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Broad cancer collaboration
CAMBRIDGE, Mass.—Ariad Pharmaceuticals and Merck & Co. announced in early July that the two companies will jointly develop and commercialize AP23573, Ariad's novel mTOR inhibitor, as a treatment for a variety of cancers. The drug is slated to begin Phase III clinical trials within the next month for the treatment of mestastatic sarcomas.
Under the terms of the agreement, Merck will make an upfront payment of $75 million to Ariad, and could eventually end up paying a total of more than $727 million based on milestones and the initiation of additional Phase II and Phase III trials.
But the Phase III trials for sarcoma could eventually only be a small scratch in the surface of what may become a broad-based collaboration targeting a number of different oncologies, say officials at both companies.
"This is a high-value and validated oncology target with very high interest in the industry," says Richard Pascoe, chief commercial officer of Ariad. "Specifically, it is known that mTOR serves as a 'master switch' which has a central function in cancer cell growth, division and metabolism. This is a drug that has great potential and the really nice thing about this deal with Merck, is that they are just as excited about it as we have been for some time."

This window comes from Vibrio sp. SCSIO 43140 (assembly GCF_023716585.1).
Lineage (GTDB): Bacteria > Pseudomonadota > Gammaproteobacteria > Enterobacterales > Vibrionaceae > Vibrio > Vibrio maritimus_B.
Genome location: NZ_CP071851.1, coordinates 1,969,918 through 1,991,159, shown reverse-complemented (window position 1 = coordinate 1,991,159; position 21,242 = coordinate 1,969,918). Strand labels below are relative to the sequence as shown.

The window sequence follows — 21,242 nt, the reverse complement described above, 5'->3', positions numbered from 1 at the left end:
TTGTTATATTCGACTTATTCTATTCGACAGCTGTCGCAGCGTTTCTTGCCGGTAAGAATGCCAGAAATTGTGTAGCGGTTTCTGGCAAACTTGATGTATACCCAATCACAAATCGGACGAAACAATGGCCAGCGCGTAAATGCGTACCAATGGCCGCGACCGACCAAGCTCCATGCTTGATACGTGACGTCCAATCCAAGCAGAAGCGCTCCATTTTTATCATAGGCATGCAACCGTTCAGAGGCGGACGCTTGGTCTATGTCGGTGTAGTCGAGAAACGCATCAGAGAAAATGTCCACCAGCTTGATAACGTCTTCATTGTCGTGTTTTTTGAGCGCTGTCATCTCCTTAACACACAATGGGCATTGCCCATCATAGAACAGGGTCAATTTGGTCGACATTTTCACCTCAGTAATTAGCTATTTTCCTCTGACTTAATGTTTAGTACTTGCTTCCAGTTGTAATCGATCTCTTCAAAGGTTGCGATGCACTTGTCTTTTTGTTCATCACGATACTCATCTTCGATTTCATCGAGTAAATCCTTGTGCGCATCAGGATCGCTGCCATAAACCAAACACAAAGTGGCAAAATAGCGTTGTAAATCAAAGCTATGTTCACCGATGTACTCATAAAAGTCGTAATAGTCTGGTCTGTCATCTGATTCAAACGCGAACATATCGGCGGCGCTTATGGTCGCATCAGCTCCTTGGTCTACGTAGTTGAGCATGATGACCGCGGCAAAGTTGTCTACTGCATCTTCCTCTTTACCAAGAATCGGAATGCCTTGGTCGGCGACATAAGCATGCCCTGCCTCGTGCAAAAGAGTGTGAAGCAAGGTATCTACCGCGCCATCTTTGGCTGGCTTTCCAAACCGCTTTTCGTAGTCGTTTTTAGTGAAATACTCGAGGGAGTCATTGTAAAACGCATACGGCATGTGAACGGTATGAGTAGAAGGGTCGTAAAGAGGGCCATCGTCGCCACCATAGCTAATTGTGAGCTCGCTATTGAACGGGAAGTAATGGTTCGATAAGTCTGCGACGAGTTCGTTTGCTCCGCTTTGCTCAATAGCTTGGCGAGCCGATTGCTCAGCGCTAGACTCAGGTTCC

Equally important for Ariad in this deal was the fact that it will be much more involved in the sale of the AP236573 in the U.S. than is typical of these kinds of collaborations with deep-pocketed large pharma companies.
"Ariad will lead the distribution and book all sales of the product in the U.S. market," notes Pascoe. "This is very important for us as a company as we look to become forward integrated and prepare to develop other drugs that are currently in our pipeline. Clearly, the fact that there are multiple cancers involved really helped create this situation with Merck."
For Merck, it now locks up the market potential of a drug that has been shown to be well-tolerated and with an impressive safety profile as shown by earlier studies.
Vlad Hogenhuis, GM, oncology, specialty and neuroscience franchise at Merck notes that AP23573 "has the promise to allow us to bring an important new medicine to cancer patients globally. Merck is fully committed to the field of oncology, and this partnership further demonstrates that commitment as we strive to meet unmet medical needs in cancer."
While there is excitement about the AP23573 program, there are plenty of other companies with keen interest in mTOR inhibitors. Notably, Wyeth's mTOR inhbitor Torisel was approved in late May as a treatment for kidney cancer, and Novartis has its own mTOR drug RAD001, an oral kinase inhibitor that blocks the mTOR protein, currently in Phase I to III trials as a treatment for multiple tumor types.
The field may be crowded for mTOR cancer drugs, but there are sure to be multiple winners. Neither Merck nor Ariad officials would hazard a guess on the potential size of the market considering the number of different forms of cancer these drugs could treat. Suffice to say, with potentially nearly three-quarters of a billion dollars at stake from Merck alone, you have to believe they're saying the word "blockbuster" in the back rooms of big pharma.